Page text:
Tuesday, April 08, 2014

Why do Jewish women work so hard?

Interesting excerpt from imamother coming up after my snooty introductory comment.

As you'll see this woman complains, quite compellingly, that it sucks to be an orthodox Jewish woman. You're responsible for cooking and child raising while your husband gets to recharge spiritually at shul and shiurim. The typical excuse/explanation for this state of affairs is that woman do their spiritual recharging via all that cooking and child raising, but I think all but the worst-suffering Stockholm syndrome victims understand that this excuse was invented by men for the purpose of making women feel satisfied with their "tafkid" (See how much holier child raising and cooking sounds when you call it a tafkid?)

I expect many women will denounce the author of the excerpt for being a gender traitor while men denounce me for cluing women in to the scam.

Anyway, here it is.
"I'm a BT. And I became frum leading that life. Davening in shul (twice!) a day sometimes, the freedom to go tho shiurim, beautiful meals from amazing families that didn't inform me what kind of intense work went in to it all....I worked hard all week and really enjoyed the change of pace on shabbos. Now I watch my kids all week...and watch them some more on shabbos. And all those seudahs I enjoyed when I was becoming frum are now prepared by me. The lifestyle that roped me in is not what I have now. And my husband is never around during the week to help with any preparations and he just wants his time in shul on shabbos. But I guess it all just makes me a bit angry....the life that he had when he first because frum is still his life. Nothing's really changed in how he gets to enjoy yomtov and shabbos. But for me, it's very very different. And it's been like that since the beginning of parenthood. The first year we got invited out here and there and we had no kids, I was working it was different.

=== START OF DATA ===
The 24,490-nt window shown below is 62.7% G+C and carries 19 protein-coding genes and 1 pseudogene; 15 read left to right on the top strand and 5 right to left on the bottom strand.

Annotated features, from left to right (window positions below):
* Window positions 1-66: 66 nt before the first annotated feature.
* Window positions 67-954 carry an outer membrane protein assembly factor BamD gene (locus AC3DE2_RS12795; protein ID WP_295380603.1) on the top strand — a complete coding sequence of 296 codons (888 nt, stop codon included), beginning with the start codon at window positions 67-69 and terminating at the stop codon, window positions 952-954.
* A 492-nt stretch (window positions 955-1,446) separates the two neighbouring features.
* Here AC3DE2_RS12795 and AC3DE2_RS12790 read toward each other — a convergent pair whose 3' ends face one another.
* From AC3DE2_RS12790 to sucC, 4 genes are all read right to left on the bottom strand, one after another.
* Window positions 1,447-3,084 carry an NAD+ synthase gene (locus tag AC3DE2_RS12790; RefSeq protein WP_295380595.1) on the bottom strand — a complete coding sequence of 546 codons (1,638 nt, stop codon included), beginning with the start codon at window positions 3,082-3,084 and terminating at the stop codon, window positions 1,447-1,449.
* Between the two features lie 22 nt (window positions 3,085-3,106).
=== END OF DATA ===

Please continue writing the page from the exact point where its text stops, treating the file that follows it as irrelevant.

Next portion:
If anything, shabbos and yuntif is li[k]e an intensified version of what I do during the week without all the crazy school droppoff/pickup times. More "childcare", more cooking, etc but without the spiritual stuff that I enjoyed years ago. 
I don't feel connected to Yiddeshkeit through my kids and my house. I just don't no matter how hard I try to see it life that. This is nothing new. I just don't understand how women are supposed to enjoy all this if we have such demands in the home. 
I know when my kids are grown I'll miss all this but it's been a long time away from shul - over a decade. And it's really negatively impacted me religiously."
There are many issues happening here - her own personal marital interactions/communication or lack thereof, the expectation that Jewish women should find holiness in household/childrearing chores, the bait and switch of the kiruv movement that leads women to believe they will be entering a life of intellectual and spiritual growth through shul/shiurim/community involvement/as an invited guest to meals - when the reality is that women are often the behind the scenes staff making sure these events happen for men and single women to enjoy and participate in.

Imamother is a community of frum Jewish women, where you can come to relax, socialize, debate, receive support, ask questions and much more.

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